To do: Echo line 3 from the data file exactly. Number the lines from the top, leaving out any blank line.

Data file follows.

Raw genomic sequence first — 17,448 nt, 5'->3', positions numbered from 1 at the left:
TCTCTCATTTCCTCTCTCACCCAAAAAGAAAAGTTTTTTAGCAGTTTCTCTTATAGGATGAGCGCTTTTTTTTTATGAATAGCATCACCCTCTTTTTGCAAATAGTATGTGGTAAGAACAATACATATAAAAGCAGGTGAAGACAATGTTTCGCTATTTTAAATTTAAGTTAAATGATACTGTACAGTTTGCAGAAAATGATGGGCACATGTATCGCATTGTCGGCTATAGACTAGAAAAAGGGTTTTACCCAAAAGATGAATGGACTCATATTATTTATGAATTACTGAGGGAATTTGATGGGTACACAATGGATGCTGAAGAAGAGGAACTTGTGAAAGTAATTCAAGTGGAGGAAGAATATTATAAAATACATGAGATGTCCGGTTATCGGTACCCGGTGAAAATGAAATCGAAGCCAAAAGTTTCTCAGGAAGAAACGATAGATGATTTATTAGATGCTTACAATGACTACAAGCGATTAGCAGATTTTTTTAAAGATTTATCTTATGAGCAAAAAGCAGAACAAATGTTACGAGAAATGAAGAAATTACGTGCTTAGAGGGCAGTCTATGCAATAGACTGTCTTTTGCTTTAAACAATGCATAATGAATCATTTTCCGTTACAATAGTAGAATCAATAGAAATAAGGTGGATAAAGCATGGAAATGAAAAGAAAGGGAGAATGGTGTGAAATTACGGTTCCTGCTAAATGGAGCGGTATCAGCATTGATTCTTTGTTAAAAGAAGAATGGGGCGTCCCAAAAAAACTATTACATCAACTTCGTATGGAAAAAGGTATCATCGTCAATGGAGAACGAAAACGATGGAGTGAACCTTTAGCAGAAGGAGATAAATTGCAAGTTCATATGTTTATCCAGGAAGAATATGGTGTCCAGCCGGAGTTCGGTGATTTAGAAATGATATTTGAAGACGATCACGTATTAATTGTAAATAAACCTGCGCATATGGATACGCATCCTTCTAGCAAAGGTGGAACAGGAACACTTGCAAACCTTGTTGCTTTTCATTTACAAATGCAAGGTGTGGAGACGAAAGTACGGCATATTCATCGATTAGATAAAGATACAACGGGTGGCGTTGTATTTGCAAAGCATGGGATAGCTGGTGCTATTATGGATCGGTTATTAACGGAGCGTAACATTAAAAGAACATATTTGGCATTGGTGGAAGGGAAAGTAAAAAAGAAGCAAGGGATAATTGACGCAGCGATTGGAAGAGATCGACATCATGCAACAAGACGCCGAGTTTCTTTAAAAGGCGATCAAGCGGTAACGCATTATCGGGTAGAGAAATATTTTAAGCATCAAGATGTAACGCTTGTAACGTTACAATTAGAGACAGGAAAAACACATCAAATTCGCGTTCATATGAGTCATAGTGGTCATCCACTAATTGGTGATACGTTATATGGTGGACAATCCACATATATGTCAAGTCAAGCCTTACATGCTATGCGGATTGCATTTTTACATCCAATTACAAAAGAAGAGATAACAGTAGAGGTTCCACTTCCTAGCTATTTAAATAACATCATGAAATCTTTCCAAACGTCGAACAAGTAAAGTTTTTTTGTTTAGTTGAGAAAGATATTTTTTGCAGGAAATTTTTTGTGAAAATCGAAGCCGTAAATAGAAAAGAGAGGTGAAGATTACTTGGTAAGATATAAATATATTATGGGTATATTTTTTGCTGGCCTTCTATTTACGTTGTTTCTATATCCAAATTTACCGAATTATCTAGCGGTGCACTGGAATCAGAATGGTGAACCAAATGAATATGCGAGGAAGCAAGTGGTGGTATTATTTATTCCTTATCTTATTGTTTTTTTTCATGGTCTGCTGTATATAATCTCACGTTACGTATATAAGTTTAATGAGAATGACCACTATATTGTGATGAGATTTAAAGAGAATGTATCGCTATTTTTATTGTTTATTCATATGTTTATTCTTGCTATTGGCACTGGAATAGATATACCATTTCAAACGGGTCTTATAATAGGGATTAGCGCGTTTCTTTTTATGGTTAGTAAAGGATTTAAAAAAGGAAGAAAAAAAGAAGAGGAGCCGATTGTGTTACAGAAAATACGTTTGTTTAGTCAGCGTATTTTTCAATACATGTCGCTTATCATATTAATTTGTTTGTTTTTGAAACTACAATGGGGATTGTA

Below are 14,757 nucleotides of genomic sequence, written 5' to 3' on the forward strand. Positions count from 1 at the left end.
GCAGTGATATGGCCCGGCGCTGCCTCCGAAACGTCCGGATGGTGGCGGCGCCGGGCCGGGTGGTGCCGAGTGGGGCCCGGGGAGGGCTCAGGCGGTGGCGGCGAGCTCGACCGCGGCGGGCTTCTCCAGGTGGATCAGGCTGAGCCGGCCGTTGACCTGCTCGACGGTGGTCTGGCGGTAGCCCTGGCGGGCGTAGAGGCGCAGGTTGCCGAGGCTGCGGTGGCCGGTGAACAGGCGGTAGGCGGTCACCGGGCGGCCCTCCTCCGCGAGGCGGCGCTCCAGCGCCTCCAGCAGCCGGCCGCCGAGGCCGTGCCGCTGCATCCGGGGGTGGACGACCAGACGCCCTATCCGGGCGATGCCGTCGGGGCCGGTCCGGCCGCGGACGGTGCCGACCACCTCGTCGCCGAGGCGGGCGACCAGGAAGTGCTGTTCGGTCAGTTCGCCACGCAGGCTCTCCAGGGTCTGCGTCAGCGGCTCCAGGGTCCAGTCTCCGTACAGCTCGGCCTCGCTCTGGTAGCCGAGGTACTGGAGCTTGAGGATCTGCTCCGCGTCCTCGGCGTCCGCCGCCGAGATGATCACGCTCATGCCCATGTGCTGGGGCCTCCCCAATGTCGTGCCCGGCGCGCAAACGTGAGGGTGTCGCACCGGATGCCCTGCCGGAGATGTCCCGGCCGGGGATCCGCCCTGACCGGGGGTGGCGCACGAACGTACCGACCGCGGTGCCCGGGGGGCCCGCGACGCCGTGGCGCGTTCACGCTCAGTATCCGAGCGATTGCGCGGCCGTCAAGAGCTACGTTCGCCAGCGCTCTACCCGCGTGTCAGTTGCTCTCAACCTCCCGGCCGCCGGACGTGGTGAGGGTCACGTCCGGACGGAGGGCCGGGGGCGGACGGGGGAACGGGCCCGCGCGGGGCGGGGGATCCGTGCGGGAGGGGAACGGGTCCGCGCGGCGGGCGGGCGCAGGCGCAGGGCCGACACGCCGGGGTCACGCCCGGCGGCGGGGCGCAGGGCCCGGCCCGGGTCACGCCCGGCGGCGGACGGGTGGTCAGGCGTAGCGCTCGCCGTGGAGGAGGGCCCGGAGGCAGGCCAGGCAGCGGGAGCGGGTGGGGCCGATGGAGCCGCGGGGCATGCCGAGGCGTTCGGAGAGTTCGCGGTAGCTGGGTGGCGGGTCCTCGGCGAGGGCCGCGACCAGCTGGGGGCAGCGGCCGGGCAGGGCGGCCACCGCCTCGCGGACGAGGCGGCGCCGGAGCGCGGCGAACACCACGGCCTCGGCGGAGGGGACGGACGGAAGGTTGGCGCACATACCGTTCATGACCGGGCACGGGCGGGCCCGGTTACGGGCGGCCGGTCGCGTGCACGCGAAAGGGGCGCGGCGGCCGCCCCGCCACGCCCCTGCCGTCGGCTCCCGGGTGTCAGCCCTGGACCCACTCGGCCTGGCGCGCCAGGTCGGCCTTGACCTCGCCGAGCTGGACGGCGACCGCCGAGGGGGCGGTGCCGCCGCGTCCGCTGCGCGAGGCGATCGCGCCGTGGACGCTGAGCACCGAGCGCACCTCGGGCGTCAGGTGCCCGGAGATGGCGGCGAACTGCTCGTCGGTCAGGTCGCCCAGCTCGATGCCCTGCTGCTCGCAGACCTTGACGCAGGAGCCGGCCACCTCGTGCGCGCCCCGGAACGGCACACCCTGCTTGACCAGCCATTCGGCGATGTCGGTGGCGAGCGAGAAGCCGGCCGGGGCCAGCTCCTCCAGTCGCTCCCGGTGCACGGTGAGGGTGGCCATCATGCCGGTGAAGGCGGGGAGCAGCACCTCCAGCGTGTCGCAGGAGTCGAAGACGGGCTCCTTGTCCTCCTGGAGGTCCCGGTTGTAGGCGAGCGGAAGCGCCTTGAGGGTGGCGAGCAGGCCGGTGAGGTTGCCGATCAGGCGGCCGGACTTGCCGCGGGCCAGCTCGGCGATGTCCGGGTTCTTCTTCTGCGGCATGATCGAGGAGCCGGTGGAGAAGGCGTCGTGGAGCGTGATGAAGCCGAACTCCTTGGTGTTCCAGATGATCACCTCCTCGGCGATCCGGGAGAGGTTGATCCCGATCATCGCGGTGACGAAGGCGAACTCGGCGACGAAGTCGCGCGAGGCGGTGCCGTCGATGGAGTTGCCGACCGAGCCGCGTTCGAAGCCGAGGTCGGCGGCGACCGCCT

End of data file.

Below are 14,757 nucleotides of genomic sequence, written 5' to 3' on the forward strand. Positions count from 1 at the left end.